Workstream prefers virtualization to multi-tenancy
After much behind-the-scenes work, SaaS vendor Workstream has launched its new TalentCenter 7.0 suite. Despite a multi-tenant architecture, Workstream typically delivers in single-tenant mode, on a VMware shared infrastructure. Why is that?
Among the product announcements at last week's HR Technology conference in Chicago was a major relaunch from Nasdaq-listed SaaS vendor Workstream. The unveiling of its flagship TalentCenter 7.0 marks the company's emergence from a period of much behind-the-scenes work. "We really went invisible for the past sixteen months while we reinvented ourselves," senior VP of marketing Gary Damiano told me in a briefing last month. That reinvention includes the hiring at the beginning of this year of Deepak Gupta as CEO (whom grizzled SaaS industry veterans may recall as the former general manager of Peoplesoft's On Demand business unit back in the heyday of the ASP boom). There was also a $20 million infusion of capital led by Workstream's VC backers in July this year, which helped pay off debts incurred making a number of key acquisitions in 2005 and 2006, prior to the reforming of the application suite this year.
The makeover of Workstream's flagship suite (see screenshot below) is not unlike those undertaken by several other SaaS vendors in the human capital management (HCM) arena. There's been an upsurge in confidence among such vendors that the time is right to invest in their products; recruitment, performance management and compensation management are all booming areas in HCM and especially when delivered on-demand.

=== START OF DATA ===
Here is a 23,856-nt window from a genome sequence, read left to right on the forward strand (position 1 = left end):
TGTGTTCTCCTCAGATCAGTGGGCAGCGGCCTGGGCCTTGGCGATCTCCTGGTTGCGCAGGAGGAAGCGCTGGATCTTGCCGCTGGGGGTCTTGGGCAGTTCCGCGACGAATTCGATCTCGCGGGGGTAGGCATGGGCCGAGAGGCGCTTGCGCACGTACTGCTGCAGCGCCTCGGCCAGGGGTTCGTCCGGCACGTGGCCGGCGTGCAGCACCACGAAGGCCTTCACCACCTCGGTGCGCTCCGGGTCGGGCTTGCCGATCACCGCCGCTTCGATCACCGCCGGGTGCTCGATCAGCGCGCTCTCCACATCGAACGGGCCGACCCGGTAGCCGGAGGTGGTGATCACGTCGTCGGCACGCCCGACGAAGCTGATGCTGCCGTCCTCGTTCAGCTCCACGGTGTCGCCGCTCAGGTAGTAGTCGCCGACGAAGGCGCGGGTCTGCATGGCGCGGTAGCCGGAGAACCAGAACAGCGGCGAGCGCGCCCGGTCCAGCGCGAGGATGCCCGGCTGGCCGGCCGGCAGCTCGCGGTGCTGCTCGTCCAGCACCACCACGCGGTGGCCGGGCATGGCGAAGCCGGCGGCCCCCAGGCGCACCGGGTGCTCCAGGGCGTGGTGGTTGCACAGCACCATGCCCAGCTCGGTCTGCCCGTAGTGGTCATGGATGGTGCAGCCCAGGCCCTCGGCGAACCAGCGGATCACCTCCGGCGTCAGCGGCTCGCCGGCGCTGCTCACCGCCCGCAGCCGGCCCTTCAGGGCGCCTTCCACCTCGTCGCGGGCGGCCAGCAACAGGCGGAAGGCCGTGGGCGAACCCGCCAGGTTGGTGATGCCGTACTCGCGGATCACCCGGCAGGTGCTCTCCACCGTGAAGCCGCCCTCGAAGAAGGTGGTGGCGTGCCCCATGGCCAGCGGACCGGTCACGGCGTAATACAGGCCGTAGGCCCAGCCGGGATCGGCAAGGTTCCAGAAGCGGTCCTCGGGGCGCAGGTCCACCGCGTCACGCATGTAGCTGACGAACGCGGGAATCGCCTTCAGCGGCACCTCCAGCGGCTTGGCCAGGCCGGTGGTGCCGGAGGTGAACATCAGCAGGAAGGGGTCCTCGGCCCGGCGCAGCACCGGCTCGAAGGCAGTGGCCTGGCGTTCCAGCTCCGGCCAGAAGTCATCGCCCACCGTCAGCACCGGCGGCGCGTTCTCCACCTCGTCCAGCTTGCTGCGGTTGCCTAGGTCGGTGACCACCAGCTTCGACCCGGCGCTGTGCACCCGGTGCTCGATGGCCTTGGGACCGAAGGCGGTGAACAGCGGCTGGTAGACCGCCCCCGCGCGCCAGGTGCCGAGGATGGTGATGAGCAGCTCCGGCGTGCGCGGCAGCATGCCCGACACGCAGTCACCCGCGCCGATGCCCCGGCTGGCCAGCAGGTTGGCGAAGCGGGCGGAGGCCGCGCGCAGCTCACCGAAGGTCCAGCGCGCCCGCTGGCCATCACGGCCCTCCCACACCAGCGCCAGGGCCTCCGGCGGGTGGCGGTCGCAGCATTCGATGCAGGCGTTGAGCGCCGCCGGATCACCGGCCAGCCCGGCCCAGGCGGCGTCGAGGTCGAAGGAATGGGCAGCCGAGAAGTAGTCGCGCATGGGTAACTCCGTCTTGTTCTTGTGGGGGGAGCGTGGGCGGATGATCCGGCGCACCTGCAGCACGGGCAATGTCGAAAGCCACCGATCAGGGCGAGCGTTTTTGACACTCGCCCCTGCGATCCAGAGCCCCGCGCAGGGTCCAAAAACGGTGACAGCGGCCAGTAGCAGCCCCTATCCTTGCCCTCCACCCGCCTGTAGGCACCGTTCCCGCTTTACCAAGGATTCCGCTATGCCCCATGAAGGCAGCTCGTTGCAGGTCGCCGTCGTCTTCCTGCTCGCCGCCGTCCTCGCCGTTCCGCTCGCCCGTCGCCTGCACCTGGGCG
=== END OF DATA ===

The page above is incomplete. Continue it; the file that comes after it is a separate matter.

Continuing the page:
Adopting a dashboard-style AJAXy UI can only enhance uptake, making the application more accessible to C-level users and employees at large. As highlighted by InfoWorld's coverage, Workstream is also right on the cusp of the emerging trend towards integrated HCM suites based on a single data model.
The vendor's approach to SaaS is somewhat more controversial, although probably more aligned with the worldview of enterprise IT types than a purist SaaS philosophy. Workstream relies heavily on virtualization as a platform for sharing resources in its data center, rather than going all the way to multitenancy. Here's what the company told me when I sought clarification: